Penalty to be paid by Wells Fargo to DOJ and SEC to settle charges of potential criminal and civil liability arising from certain irregularities in the past
The US Department of Justice (DOJ) said that Wells Fargo & Company and its subsidiary Wells Fargo Bank have agreed to pay a penalty of $3bn to resolve certain irregularities between 2002 and 2016.
The penalty is for settling charges of potential criminal and civil liability arising from a practice during that period pertaining to Wells Fargo’s historical community bank sales practices and related disclosures.
The DOJ had accused the financial services company of pressuring employees during the period for achieving unrealistic sales goals.
To achieve their set goals, thousands of employees indulged in offering millions of accounts or products under false pretenses or without consent to customers, said DOJ. Furthermore, the DOJ said that the offers were often made by generating false records or misusing identities of customers.
According to the department, Wells Fargo confessed to have collected millions of dollars in fees and interest to which it was not entitled, which harmed the credit ratings of some customers. The financial services firm was also accused of unlawfully misusing the sensitive personal information of customers, including their means of identification.
DOJ Civil Division Deputy Assistant Attorney General Michael Granston said: “When companies cheat to compete, they harm customers and other competitors.
“This settlement holds Wells Fargo accountable for tolerating fraudulent conduct that is remarkable both for its duration and scope, and for its blatant disregard of customer’s private information. The Civil Division will continue to use all available tools to protect the American public from fraud and abuse, including misconduct by or against their financial institutions.”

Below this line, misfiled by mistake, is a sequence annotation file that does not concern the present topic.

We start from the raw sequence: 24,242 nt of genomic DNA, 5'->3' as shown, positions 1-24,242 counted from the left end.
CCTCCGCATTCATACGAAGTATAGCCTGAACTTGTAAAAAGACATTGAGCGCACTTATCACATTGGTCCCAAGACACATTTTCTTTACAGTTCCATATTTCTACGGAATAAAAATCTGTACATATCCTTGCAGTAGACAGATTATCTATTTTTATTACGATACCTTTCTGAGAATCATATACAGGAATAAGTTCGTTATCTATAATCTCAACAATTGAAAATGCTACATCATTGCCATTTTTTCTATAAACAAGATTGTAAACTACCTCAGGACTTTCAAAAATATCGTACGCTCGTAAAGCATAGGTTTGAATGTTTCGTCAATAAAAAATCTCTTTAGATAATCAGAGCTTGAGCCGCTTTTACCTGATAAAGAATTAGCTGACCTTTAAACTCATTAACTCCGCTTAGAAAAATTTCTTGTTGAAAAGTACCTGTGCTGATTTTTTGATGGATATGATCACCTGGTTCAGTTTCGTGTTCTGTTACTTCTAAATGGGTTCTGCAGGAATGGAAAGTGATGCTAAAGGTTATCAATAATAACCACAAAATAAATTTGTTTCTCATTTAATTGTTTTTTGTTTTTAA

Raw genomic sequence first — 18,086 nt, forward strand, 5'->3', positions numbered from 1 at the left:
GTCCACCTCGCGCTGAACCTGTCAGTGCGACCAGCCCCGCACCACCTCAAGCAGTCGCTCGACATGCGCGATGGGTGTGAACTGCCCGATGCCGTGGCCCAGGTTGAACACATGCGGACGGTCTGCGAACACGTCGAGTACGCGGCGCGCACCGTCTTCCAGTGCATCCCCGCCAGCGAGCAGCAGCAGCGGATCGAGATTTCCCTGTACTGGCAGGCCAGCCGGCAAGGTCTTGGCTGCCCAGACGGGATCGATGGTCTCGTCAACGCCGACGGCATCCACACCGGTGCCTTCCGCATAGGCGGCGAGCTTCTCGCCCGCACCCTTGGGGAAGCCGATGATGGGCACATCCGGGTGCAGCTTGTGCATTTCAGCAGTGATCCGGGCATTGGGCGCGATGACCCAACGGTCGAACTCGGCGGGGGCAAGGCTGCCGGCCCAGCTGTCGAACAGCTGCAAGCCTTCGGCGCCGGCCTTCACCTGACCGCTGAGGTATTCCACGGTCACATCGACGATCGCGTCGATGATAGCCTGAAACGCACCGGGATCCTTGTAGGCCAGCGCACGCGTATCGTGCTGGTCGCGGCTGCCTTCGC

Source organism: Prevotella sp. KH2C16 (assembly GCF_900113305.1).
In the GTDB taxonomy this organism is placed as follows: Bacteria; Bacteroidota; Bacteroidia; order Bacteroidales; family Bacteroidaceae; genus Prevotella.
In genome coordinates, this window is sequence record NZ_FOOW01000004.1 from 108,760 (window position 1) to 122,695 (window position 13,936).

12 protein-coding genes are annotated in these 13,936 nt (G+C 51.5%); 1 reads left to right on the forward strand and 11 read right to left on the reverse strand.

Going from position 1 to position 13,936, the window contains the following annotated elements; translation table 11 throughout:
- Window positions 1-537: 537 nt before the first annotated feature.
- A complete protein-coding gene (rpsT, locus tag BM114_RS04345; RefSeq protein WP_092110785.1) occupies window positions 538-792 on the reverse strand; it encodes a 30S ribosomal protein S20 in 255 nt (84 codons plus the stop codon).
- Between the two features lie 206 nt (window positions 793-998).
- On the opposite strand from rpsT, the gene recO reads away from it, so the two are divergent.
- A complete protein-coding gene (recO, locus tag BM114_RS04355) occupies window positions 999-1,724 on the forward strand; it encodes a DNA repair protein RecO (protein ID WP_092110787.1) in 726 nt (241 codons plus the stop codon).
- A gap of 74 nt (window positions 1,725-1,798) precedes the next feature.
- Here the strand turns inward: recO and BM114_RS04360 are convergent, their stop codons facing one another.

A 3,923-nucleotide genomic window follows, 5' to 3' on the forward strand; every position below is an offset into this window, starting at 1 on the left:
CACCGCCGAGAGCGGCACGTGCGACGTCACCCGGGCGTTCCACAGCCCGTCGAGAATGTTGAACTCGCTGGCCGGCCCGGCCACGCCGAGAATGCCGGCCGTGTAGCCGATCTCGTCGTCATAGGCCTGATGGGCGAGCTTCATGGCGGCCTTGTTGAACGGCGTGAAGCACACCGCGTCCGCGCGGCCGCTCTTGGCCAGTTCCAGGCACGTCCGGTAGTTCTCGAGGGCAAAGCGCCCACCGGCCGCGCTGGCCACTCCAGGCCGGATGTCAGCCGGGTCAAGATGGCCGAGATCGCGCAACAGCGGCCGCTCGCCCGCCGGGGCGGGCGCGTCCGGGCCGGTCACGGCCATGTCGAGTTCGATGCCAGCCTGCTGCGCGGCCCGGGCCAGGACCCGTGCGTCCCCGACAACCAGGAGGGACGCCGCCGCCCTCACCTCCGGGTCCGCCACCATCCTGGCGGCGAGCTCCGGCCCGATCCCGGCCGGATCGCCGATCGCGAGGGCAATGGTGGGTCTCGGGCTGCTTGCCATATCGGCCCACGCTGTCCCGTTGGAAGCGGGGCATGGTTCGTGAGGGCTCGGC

Wells Fargo to pay $500m to settle charges made by SEC
The $3bn penalty to be paid by the firm includes the $500m penalty as ordered by the Securities and Exchange Commission (SEC) to settle charges of misleading its investors about the success of the “cross-sell” strategy of its community bank business unit. The SEC charged the company of opening fake accounts for unaware customers and selling unnecessary products that were not unused.
The penalty amount will be distributed among the impacted investors, said the SEC.
Wells Fargo CEO Charlie Scharf said: “The conduct at the core of today’s settlements — and the past culture that gave rise to it — are reprehensible and wholly inconsistent with the values on which Wells Fargo was built.
“Our customers, shareholders and employees deserved more from the leadership of this Company. Over the past three years, we’ve made fundamental changes to our business model, compensation programs, leadership and governance.”